"The San Francisco Opera House is exactly the same," the ad copy goes. "Same coffered ceiling, same sweeping balconies, but the music isn't."

"J. Peterman" then goes on to describe the opera:

Long recitations from declassified government files and the Bhagavad Gita set to trilling, clattering, pulsing sounds, atonal explosions and lyrical flights.

You made it through Parsifal, Peterman, I keeep reminding myself.

Then I notice her next to me . . . . The sight of her in this dress
[the black dress pictured in the catalogue] is almost enough to persuade me to give Schönberg a second chance.

He then describes the 1940s-style organza dress, finishing with a flourish: "Kitty Oppenheimer stuck out there on that plateau in New Mexico would have killed for a chance to wear it."

I'm not quite sure how to unpack the fact that John Adams's masterful opera is being used as a foil in a catalogue to sell high-end clothing, and a negative foil at that. I suppose it's a sign of hipness to evoke the work, and another such sign not to like it. The musicologist Richard Taruskin, in this long but excellent article in The New Republic, notes the phenomenon, current since the 1960s, of the intellegentsia (though well-versed in and appreciative of the serious and avant-garde in literature, painting, and philosophy) taking a perverse pride in knowing little-to-nothing about classical music (including twentieth- and twenty-first-century art music). Art music, as J. Peterman reminds us in his catalogue, is not hip; cultural elites today vaunt their knowledge not of new art music, but of popular music from various eras, some of which they profess to like for "ironic," rather than sincere reasons; i.e., not for its merits, but for its lack of them.

The irony here is that Doctor Atomic is not an atonal work at all, and certainly nothing like Schönberg. That, and the fact that I would love to have that dress myself.

Tuesday, February 3, 2009

There and Back, Part 2: Culture Wars

When Barack Obama made his infamous gaffe on the campaign trail about people in depressed small towns clinging to religion out of "bitterness," I'm sure many in my old circle nodded their heads emphatically. I have neither the means nor the desire to judge Obama's own religious commitment, but his clear subtext was that these bitter folk cling not to religion generically, but to Christianity specifically (we may as well admit that the notion of the small-town Buddhist or Jew clinging to his faith out of bitterness just doesn't make sense to us culturally). In his comment, Obama further conflated this clinging to religion with an apparently similar clinging to guns, as well as to "antipathy to people who aren’t like [the ones who cling] or anti-immigrant sentiment or anti-trade sentiment as a way to explain their frustrations."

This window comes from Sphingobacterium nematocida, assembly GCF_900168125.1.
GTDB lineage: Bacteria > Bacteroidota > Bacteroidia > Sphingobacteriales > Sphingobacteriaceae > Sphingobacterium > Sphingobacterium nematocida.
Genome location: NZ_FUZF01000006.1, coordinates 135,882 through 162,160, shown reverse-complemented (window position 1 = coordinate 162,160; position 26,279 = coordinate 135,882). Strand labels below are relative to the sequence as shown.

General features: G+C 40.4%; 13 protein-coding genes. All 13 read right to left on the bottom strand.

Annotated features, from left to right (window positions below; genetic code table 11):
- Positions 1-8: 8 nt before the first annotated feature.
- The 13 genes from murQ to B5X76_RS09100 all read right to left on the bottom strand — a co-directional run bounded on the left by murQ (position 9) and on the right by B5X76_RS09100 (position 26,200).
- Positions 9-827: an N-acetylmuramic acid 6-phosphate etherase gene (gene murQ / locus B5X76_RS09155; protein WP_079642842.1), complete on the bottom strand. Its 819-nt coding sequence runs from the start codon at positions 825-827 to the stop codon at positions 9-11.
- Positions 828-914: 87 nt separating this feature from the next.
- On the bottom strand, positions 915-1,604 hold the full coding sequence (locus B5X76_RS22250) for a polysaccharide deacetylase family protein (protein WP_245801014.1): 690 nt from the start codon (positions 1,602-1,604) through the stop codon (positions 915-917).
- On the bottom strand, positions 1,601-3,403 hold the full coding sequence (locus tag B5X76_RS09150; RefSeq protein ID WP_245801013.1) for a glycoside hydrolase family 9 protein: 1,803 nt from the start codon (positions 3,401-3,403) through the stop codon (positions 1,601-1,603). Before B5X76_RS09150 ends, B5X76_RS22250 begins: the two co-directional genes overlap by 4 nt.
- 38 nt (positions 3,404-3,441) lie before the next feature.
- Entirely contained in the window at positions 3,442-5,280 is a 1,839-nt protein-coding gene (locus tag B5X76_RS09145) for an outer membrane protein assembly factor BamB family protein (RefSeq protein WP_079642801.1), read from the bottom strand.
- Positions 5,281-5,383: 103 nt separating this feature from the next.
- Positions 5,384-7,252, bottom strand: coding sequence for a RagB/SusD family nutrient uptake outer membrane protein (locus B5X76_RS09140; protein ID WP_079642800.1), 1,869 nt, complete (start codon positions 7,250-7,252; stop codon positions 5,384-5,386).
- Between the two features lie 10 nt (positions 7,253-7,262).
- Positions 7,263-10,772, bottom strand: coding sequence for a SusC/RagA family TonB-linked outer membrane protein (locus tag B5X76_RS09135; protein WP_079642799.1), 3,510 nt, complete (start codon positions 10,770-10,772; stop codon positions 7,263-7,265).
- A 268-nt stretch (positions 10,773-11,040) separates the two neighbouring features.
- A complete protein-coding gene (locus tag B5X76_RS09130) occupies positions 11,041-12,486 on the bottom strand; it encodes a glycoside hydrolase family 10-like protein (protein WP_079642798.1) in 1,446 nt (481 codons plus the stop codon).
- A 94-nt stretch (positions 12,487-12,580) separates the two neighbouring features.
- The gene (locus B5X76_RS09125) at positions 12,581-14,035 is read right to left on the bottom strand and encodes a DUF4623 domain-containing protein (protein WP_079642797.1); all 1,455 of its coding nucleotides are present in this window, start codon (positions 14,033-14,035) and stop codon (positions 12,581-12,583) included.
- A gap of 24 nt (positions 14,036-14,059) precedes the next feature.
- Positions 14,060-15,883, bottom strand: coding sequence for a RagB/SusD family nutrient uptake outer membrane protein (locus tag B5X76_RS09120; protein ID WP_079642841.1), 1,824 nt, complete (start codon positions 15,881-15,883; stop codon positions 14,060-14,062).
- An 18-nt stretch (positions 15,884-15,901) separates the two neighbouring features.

I was raised in an ultra-progressive Catholic home, if that's not an oxymoron, and in my life I have known many who grew up in similar circumstances. In our minds, there were species and degrees of religious belief, and our Christianity and that of the bitter, clinging small-towners couldn't have been more un-alike.

In another statement that caused a great deal of consternation on the right, Barack Obama declared that, if one of his daughters became pregnant outside of marriage, he wouldn't want to see her "punished with a baby." That sentiment was nothing new to me, having grown up hearing that the ultimate goal of the Christian right was to punish women for their sexuality by forcing them to face up to its consequences by bearing unwanted children, clearly an outrageous injustice. When I was married the first time, my father disapproved. As he told me, he was afraid I was going to have children and ruin my life. Little did he know that my first husband and I had aborted our only child a year earlier, an event upon which our entire relationship was essentially predicated.